Trying to imagine what true, gleeful abandon might look like in a grown up, my mind didn’t go to great innovators or grand adventurers. It went to the Mythbusters. For every critique out there about representations of scientific rigor – which are fair and worth acknowledging – the Mythbusters seem to have a direct line to the anticipatory joy typically associated with childhood discovery. Adam Savage standing in front of an arena of banana peels waiting to run in is practically vibrating with glee. Even Jaime Hyneman – with all his buttoned-up, well-pressed persona – can be brought to giggles with a sufficiently ominous new piece of hardware. And after being warned to never, ever try any of the things the hosts are about to do at home, viewers get to watch the Mythbusters do all of the things they wish they could do if their own personal risk/reward assessments were scaled a bit differently.

Think about the relative risks and rewards perceived by kids and adults for a bowl of flour or pile of leaves. A child who does not need to do laundry, pay for groceries, or know what a dislocated finger feels like is naturally going to see the potential rewards as far outweighing any perceived risk. In many cases their young minds will run through the many possible scenarios (most of them glorious) and dive in, giggling. But gleeful abandon and respect for risk don’t have to cancel each other out. Again, I am drawn to the Mythbusters as examples. The Mythbusters are not just engaging in risky activity for the sake of fame or some kind of shadenfreude-driven entertainment (those shows never held much appeal for me). They were asking questions, consulting experts, taking safety precautions, and assessing risk as they investigated questions all across the spectrum from respectable to ridiculous.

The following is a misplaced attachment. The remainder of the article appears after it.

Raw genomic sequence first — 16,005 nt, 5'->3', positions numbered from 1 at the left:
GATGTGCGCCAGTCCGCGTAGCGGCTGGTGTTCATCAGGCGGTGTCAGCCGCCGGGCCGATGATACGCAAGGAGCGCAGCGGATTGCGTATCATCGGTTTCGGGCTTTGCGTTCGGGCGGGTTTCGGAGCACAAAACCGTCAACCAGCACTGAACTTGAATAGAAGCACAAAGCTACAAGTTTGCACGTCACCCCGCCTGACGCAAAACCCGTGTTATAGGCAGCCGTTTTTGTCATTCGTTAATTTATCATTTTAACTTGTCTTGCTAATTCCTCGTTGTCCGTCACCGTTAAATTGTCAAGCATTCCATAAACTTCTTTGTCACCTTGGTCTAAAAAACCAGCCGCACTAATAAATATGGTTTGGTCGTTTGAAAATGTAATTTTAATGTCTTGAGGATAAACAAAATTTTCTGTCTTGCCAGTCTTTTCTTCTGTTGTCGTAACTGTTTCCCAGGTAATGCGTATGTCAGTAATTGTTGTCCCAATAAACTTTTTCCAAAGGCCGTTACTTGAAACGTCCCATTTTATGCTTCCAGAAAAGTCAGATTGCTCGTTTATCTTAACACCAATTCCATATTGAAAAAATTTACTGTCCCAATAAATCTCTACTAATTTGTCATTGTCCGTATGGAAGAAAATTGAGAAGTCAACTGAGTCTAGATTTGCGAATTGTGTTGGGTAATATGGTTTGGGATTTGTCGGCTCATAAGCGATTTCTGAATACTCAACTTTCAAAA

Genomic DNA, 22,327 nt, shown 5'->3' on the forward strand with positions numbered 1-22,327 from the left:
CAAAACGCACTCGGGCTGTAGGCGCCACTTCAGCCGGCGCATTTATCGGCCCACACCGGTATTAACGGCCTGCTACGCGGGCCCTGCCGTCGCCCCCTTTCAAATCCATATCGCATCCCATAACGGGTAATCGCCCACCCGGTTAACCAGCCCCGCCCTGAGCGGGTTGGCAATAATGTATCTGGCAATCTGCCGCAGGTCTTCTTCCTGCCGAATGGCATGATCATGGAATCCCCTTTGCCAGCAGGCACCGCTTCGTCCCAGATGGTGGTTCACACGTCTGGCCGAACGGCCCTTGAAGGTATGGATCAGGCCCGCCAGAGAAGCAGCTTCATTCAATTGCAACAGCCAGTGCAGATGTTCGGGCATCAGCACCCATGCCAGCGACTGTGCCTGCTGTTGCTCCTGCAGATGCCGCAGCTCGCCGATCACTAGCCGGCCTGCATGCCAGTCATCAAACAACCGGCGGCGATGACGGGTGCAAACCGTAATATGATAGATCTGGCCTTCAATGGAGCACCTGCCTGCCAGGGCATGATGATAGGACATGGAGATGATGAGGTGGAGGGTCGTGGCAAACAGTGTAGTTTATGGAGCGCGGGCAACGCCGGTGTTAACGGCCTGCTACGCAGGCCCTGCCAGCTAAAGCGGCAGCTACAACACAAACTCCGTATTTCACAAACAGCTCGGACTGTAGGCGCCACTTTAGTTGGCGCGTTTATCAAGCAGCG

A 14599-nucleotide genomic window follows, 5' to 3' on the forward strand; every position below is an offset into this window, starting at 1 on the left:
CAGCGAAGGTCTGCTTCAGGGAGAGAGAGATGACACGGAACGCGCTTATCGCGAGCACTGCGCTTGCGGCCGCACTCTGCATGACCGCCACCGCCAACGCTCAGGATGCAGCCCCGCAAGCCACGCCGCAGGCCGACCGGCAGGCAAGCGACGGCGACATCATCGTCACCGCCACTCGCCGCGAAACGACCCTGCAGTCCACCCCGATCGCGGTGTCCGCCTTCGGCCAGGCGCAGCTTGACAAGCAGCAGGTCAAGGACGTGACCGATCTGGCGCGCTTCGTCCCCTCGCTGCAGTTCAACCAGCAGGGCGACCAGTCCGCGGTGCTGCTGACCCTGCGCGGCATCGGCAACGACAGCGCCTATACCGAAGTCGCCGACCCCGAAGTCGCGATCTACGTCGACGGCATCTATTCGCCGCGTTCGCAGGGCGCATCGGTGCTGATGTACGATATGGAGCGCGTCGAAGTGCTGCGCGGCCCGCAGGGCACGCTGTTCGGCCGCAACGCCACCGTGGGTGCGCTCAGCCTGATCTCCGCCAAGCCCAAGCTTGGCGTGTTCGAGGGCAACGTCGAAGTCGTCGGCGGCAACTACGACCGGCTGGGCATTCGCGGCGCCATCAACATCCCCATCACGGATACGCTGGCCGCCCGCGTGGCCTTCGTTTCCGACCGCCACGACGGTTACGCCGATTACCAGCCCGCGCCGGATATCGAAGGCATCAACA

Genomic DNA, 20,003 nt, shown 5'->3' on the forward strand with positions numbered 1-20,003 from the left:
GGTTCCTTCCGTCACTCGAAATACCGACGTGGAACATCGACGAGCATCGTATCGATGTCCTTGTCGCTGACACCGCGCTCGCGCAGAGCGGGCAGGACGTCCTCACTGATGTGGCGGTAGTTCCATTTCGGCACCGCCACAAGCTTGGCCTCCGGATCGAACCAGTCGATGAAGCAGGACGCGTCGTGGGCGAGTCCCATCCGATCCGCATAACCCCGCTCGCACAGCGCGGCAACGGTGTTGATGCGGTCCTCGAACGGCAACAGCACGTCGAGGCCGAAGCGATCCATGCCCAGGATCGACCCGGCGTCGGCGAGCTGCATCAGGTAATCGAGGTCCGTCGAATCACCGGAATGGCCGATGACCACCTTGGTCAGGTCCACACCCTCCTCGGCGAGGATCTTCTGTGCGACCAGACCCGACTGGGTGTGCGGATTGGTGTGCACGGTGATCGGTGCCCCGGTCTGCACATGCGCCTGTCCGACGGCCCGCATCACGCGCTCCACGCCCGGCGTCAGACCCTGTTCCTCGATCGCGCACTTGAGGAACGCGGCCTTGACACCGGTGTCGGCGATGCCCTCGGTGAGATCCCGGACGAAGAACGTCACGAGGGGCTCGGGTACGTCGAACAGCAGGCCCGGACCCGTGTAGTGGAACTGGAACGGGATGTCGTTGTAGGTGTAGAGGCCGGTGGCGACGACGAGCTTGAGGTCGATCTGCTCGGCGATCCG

The Mythbusters put a blind man behind the wheel of a car, careened speeding cars into the front of snowplows, and intentionally overrode the safeties on hot water tanks for a reason. They also assessed the risk and (thankfully) decided against putting Tory upright on the back of a speeding pickup. Sometimes they were right – deciding against dropping Adam off of a roof and through a series of awnings likely prevented disaster. Sometimes they were wrong – I can still picture the bloody shins and clenched teeth when they decided to test the effectiveness of the brace position with people instead of dummies. And those few instances when the giggles and playful banter disappeared, like when Adam was preparing to test methods for escaping an underwater car, the viewer knew how high the stakes were. But they were honest about the risk without losing the joy, and that can fall right into a kid’s sweet spot.

Obviously I am, and probably always will be, a fan. My husband and I dressed up as Adam and Jamie for Halloween and went to see their farewell tour. I will bemoan the fact that I will be too old and my son will be too young (and on the wrong side of the country) to take part in the new Mythbusters Jr. series. And while I don’t believe that I need to blow things up in the backyard for the sake of inquiry, I can try to remember that giving youthful curiosity a chance to thrive should fall in the potential reward column of any risk assessment. Laundry can be washed. Leaves can be raked again. And when the opportunity arises to embrace the giggles of a new, youthful experiment, I will do my best to try to embrace the glee myself.